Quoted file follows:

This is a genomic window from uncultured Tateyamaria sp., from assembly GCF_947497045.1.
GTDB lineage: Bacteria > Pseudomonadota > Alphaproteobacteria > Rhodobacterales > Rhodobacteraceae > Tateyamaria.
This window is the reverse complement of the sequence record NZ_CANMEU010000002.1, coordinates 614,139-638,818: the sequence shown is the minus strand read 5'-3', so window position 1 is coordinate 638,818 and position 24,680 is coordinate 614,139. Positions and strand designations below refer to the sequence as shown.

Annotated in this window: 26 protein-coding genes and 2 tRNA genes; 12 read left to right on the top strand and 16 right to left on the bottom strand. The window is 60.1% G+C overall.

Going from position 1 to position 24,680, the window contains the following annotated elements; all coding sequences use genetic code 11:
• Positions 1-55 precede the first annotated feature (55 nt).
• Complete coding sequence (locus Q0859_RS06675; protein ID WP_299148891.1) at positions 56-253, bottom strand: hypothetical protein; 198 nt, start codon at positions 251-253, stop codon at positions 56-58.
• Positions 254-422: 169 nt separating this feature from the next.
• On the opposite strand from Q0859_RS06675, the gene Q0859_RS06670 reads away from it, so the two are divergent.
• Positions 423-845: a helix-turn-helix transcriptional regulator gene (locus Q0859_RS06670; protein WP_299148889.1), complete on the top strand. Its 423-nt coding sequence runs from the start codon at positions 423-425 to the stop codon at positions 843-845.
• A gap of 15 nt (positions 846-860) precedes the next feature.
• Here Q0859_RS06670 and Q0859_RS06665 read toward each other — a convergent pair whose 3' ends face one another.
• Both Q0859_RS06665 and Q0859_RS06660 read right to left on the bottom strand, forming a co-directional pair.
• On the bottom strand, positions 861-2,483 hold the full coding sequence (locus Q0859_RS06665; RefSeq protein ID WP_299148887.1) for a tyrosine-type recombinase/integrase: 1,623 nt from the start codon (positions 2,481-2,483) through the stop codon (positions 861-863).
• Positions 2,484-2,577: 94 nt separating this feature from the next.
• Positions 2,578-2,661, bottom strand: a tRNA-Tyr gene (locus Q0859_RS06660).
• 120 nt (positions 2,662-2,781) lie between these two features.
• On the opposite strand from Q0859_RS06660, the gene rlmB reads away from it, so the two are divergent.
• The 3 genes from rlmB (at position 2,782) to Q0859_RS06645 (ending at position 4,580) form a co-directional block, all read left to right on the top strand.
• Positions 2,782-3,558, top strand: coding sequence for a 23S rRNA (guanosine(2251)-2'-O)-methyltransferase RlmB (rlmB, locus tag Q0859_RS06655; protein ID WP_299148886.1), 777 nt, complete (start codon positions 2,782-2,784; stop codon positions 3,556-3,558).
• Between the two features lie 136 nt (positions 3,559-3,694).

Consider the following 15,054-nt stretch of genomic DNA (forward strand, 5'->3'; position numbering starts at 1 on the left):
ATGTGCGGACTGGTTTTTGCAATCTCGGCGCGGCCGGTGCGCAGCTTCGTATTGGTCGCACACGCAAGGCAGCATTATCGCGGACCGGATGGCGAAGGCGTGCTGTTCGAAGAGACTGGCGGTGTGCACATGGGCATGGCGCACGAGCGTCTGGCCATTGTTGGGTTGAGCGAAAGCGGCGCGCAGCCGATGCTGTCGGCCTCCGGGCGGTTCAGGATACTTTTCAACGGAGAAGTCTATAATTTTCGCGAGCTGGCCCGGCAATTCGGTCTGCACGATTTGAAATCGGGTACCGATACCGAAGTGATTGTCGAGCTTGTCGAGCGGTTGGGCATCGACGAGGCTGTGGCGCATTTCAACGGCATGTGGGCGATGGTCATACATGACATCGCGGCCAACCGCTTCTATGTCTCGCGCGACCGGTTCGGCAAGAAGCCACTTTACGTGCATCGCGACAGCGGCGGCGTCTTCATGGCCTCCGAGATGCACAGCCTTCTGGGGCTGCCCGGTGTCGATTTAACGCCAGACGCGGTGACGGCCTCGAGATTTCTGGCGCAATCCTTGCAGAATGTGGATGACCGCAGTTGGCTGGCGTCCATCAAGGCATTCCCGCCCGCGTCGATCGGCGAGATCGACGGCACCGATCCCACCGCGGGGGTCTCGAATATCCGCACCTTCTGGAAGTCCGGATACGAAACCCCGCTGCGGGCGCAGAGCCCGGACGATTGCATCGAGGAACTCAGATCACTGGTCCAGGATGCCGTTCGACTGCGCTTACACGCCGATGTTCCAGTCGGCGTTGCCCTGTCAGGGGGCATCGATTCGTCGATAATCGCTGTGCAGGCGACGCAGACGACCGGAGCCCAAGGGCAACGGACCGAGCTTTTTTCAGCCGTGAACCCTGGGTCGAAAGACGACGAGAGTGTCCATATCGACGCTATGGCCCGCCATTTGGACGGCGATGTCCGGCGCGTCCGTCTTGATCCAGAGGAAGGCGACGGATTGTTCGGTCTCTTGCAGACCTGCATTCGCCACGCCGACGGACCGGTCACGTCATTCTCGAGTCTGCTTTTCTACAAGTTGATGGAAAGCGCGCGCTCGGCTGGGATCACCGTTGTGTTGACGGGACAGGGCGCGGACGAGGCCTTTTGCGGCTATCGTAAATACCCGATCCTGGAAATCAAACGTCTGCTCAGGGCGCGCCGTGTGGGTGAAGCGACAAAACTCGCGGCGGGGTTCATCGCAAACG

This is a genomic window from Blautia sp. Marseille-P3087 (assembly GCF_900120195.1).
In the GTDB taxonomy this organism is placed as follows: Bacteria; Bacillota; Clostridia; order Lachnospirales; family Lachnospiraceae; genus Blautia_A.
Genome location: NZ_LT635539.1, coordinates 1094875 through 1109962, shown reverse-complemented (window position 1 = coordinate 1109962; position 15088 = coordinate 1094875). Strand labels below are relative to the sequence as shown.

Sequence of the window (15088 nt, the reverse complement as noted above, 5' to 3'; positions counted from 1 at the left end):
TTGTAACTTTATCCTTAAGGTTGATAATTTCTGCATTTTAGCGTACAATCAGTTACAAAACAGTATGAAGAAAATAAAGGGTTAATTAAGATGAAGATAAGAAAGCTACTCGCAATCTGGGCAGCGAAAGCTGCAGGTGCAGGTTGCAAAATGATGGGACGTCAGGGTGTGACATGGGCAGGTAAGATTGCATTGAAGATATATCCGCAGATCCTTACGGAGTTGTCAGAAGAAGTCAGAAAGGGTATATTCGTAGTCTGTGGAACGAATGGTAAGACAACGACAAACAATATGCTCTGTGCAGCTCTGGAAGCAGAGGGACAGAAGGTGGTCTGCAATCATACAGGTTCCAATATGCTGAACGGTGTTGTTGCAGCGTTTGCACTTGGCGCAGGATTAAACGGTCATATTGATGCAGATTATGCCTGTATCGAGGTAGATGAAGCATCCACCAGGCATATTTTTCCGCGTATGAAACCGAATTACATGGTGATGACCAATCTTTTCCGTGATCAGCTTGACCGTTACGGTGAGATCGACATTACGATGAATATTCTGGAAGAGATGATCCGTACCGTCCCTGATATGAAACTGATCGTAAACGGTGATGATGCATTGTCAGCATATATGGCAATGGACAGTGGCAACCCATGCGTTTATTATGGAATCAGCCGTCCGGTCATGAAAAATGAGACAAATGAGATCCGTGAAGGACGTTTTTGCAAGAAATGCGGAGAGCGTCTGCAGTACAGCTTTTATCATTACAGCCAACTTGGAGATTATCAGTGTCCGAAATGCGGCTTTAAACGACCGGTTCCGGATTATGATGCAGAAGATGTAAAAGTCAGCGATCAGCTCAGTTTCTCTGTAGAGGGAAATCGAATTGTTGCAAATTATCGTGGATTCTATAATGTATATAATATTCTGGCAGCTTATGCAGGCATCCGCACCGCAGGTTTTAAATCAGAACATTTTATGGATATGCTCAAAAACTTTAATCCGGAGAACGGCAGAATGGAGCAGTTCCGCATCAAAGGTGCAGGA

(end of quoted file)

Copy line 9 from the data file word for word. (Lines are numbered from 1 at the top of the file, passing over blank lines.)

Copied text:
• On the opposite strand from Q0859_RS06675, the gene Q0859_RS06670 reads away from it, so the two are divergent.